Leap of faith for Sherlock followers in New Year's Day episode

The relocation of tonight’s one-off episode to 19th century London was a bold move for the show’s creators, writes Gemma Dunn

Leap of faith for Sherlock followers in New Year's Day episode

BENEDICT Cumberbatch admits he thought it was madness when Sherlock co-creators Steven Moffat and Mark Gatiss revealed they wanted to transport the action from modern day to 19th-century London for a standalone episode.

“I thought they’d finally lost the plot, jumped the shark, and all the other cliches of television gone mad with itself. Then they expanded the idea and pitched it to me properly and now I think it’s fantastic; absolutely brilliant,” says the 39-year-old.

However then, the actor, who has helmed the role of the world famous detective since the first series in 2010, is aware there’s a certain type of anticipation that surrounds Arthur Conan Doyle’s famous tale, not least when it sits within the prestigious BBC festive schedule.

Set in 1895 and boasting steam trains, hansom cabs and frock coats, the new episode will air tonight and will also be simulcast in over 100 cinemas in the UK.

“I think that’s one of the joys of doing Sherlock like this,” he says, considering what the fans will make of the period setting.

“We can’t disguise the fact that we’re filming it as we’re often in cities or public places where people can take snapshots of us dressed in Victorian kit. We haven’t disappointed fans in the past it seems, so hopefully this won’t,” he says.

His co-star Martin Freeman, who plays Dr Watson quips, “I hope they like it. That’s all I can say. That’s all I think about everything I’ve ever done”. The episode, titled ‘The Abominable Bride’, might look impressive but the Fargo star reveals the period switch-up definitely prolonged onset duties.

“It changes the dynamic of filming because everything does take longer: it takes longer to get dressed, you’re longer in make-up, you’re longer in wardrobe and camera resets take longer just because there’s more stuff about,” says the 44-year-old.

“The clothes that we’re wearing and the stuff we are dealing with as far as make-up and hair is concerned, are not everyday things that people have to deal with.”

While he acknowledges “it’s all slightly more formal”, Freeman adds the team were conscious “not to completely change the characters people have come to know and love”.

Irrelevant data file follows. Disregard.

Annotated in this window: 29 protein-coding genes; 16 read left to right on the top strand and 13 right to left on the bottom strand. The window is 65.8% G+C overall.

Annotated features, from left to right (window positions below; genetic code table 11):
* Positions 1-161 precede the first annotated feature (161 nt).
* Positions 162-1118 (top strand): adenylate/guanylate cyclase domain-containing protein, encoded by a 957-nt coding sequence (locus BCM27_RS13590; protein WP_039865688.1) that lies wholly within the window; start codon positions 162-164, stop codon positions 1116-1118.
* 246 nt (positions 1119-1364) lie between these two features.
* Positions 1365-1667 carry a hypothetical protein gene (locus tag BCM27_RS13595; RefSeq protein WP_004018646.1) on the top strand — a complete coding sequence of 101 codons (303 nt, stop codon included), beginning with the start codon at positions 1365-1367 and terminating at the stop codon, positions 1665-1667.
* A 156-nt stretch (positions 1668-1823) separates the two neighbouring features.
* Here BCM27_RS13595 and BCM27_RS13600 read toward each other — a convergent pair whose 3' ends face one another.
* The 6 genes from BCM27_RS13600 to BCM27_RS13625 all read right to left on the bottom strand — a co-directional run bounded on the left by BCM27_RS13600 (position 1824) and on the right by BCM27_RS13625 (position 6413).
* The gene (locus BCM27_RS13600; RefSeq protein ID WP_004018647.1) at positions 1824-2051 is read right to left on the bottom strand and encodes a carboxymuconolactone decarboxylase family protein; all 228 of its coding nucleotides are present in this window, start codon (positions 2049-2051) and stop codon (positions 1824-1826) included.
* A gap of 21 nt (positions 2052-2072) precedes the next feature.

“I’m still recognisably John and Ben’s still recognisably Sherlock.”

In addition to retaining the pair’s distinguishable traits, fans will be pleased to learn that the reworked instalment still packs in the same level of friendship, adventure and intriguing mysteries as you’d expect from the Sherlock team.

This episode will see a recently widowed Thomas Ricoletti taken by surprise, when he spots his wife dressed in her old wedding gow. Just a few hours earlier she’d taken her life — and with that, Mrs Ricoletti’s ghost begins prowling the streets with an unshakeable thirst for revenge.

From fog-shrouded Limehouse in east London, to the bowels of a ruined church, Holmes, Watson and their friends must use all their cunning to combat an enemy, seemingly from beyond the grave, and reveal the final, shocking truth about the Abominable Bride.

Freeman, who became a household name following the success of The Office, say he wouldn’t want to do either doctoring or soldiering, Watson’s two professions.

“I’m very interested in both of those, but I’d rather not be sewing people up on a battlefield.”

Meanwhile, Cumberbatch, who has also worked with Freeman on Peter Jackson’s trilogy, The Hobbit, has his peer down as the “funny man”, adding that when he’s around “you don’t have to look far for comedy on set”.

So, the complex, often grisly, storylines are intact, and the famously high-functioning sociopath — sorry, sleuth — and his doctor partner have a thrilling new epoch to navigate, but just what is it that gives Sherlock its timeless, and global, appeal?

Freeman reasons: “Britain as a country has always been quite good at this stuff, you know. From Shakespeare onwards, we’ve been good at drama and good at comedy. The enduring appeal of Sherlock Holmes has always been global. I don’t think this is a phenomenon tied in with our success,” Cumberbatch chimes in modestly.

“It’s to do with Conan Doyle’s extraordinary invention, which has a universal appeal to all nationalities. This is a man who’s an outsider, who’s intelligent, who doesn’t tolerate mediocrity, who is incredibly efficient, but also has his weaknesses and comeuppances.

“The ability to turn the mundane, into a pop-up world of potential adventure, which is what I’ve always been saying about him, on and off the page, in our version and in the original books, is you never know where it’s going to lead”

Sherlock: The Abominable Bride, tonight on BBC One, 9pm

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